Week 2 9/6, 9/8 An Overview of Computer Networks (Ch.1) Lab 1

Week 3 9/11, 9/13, 9/15 The Application Layer (Ch.2) HW2

Week 4 9/18, 9/20, 9/22 Network Applications (Ch.2) Lab 2

Week 5 9/25, 9/27, 9/29 The Transport Layer+UDP (Ch.3) Relax

Week 6 10/2, 10/4, 10/6 The Transport Layer+TCP (Ch.3), and Midterm 1 HW3

Week 7 10/9, 10/11, 10/13 TCP, Congestion, and Net Neutrality (Ch.3) Lab 3

Week 8 10/16, 10/18, 10/20 The Network Layer (Ch.4) HW4

Week 9 10/23, 10/25, 10/27 Building a Router (Ch.4) Lab 4

Week 10 10/30, 11/1, 11/3 Routing Algorithms (Ch.5) Relax

Week 11 11/6, 11/8, 11/10 Reflections and Midterm 2 HW5

Week 12 11/13, 11/15, 11/17 The Link Layer (Ch.6) Lab 5

Week 13 11/20 Wired and Wireless Networks (Ch.6-7) HW6

Week 14 11/27, 11/29, 12/1 Wireless Networks (Ch.7) Lab 6

Week 15 12/4, 12/6, 12/8 Network Security HW7

Week 16 12/11 Network Security and Final Exam Review Relax

Final Exam 12/14
1:30–3:30 PM

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* All assignments are due on the last class of the following week. E.g., HW1 is will be assigned on Friday, September 1 and will be due Friday, September 8. Lab 1 will be assigned Friday, September 8 and will be due on September 15, etc.

Academic Integrity

The University of Maryland, College Park has a nationally recognized Code of Academic Integrity, administered by the Student Honor Council. This Code sets standards for academic integrity at Maryland for all undergraduate and graduate students. As a student you are responsible for upholding these standards for this course. It is very important for you to be aware of the consequences of cheating, fabrication, facilitation, and plagiarism. For more information on the Code of Academic Integrity or the Student Honor Council, please visit http://shc.umd.edu/SHC/default.aspx. Cases of academic misconduct will be referred to the Office of Student Conduct irrespective of scope and circumstances, as required by university rules and regulations. There are severe consequences of academic misconduct, some of which are permanent and reflected on the student’s transcript. For details about procedures governing such referrals and possible consequences for the student please visit http://osc.umd.edu/OSC/Default.aspx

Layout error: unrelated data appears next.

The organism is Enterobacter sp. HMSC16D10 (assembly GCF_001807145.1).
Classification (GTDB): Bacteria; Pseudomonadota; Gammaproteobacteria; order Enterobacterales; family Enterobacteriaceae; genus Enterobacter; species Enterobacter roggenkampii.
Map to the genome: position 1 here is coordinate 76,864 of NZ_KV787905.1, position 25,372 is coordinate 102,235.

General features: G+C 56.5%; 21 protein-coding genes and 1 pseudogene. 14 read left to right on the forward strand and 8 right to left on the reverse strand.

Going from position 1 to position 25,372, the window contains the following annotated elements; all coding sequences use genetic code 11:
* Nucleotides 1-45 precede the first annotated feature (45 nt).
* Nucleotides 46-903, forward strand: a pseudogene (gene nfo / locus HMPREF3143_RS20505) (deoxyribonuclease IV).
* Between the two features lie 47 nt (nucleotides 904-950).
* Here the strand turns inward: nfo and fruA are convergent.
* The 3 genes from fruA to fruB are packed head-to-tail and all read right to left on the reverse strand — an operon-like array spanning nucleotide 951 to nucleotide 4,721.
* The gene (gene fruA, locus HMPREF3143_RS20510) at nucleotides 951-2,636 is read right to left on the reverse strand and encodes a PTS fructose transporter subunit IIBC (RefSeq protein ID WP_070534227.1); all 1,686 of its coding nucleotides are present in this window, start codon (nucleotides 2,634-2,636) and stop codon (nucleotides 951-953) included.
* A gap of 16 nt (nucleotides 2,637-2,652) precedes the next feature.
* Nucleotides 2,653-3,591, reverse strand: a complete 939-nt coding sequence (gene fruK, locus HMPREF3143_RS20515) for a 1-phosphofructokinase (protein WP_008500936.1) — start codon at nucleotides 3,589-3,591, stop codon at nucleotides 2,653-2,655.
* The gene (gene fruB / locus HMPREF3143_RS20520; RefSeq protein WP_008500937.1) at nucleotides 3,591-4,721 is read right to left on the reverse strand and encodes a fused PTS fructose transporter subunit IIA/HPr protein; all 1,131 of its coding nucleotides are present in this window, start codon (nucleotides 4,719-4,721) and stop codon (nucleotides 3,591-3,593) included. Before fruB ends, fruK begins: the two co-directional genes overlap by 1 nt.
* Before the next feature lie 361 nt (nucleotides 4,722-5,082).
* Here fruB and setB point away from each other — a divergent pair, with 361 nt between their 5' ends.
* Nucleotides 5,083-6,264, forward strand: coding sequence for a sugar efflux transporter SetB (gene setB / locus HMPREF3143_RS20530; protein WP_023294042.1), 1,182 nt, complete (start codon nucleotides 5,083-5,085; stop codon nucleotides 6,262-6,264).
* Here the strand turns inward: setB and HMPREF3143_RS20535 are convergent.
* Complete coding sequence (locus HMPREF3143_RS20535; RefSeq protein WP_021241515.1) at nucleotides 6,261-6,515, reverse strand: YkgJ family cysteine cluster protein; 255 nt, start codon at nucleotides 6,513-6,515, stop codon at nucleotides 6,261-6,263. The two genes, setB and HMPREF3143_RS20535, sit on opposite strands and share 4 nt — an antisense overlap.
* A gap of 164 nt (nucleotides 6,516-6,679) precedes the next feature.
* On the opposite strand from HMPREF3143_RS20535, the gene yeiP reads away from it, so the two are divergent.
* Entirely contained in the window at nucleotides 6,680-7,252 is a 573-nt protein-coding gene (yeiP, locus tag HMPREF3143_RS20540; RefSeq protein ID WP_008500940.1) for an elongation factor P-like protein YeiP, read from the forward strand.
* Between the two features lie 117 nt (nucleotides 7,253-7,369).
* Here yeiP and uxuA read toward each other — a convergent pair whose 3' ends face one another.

Special Needs

Students with disabilities must contact the Disability Support Services (301-314-7682, http://www.counseling.umd.edu/DSS/). Disability Support Services will make arrangements with the student and the instructor to determine and implement appropriate academic accommodations. Do this early; accommodations can not be provided retroactively. Students wishing to discuss accommodations for unusual circumstances should see Dr. Oard; issues that are known in advance should be discussed by the end of the second week of the semester. We will make any accommodations that are required by law or university policy. Please note, however, that the grading policy already includes accommodations for students who miss one exam, quiz, or homework assignment submission, and that homework and project materials may be turned in in advance. Necessary accommodations which exceed that degree of flexibility are extremely rare.

The University’s Counseling Center (301-314-7651, http://www.counseling.umd.edu/) also provides a broad range of expert help to students who are having difficulty with their coursework or with other aspects of their life, and the use of their services is encouraged any time it can be helpful.

UMD Course-Related Policies

You can familiarize yourself with the university’s course-related policies here: http://www.ugst.umd.edu/courserelatedpolicies.html.

Syllabus Modification

I reserve the right to alter the schedule and due dates for assignments listed in this syllabus. Modifications will be announced in class and posted online.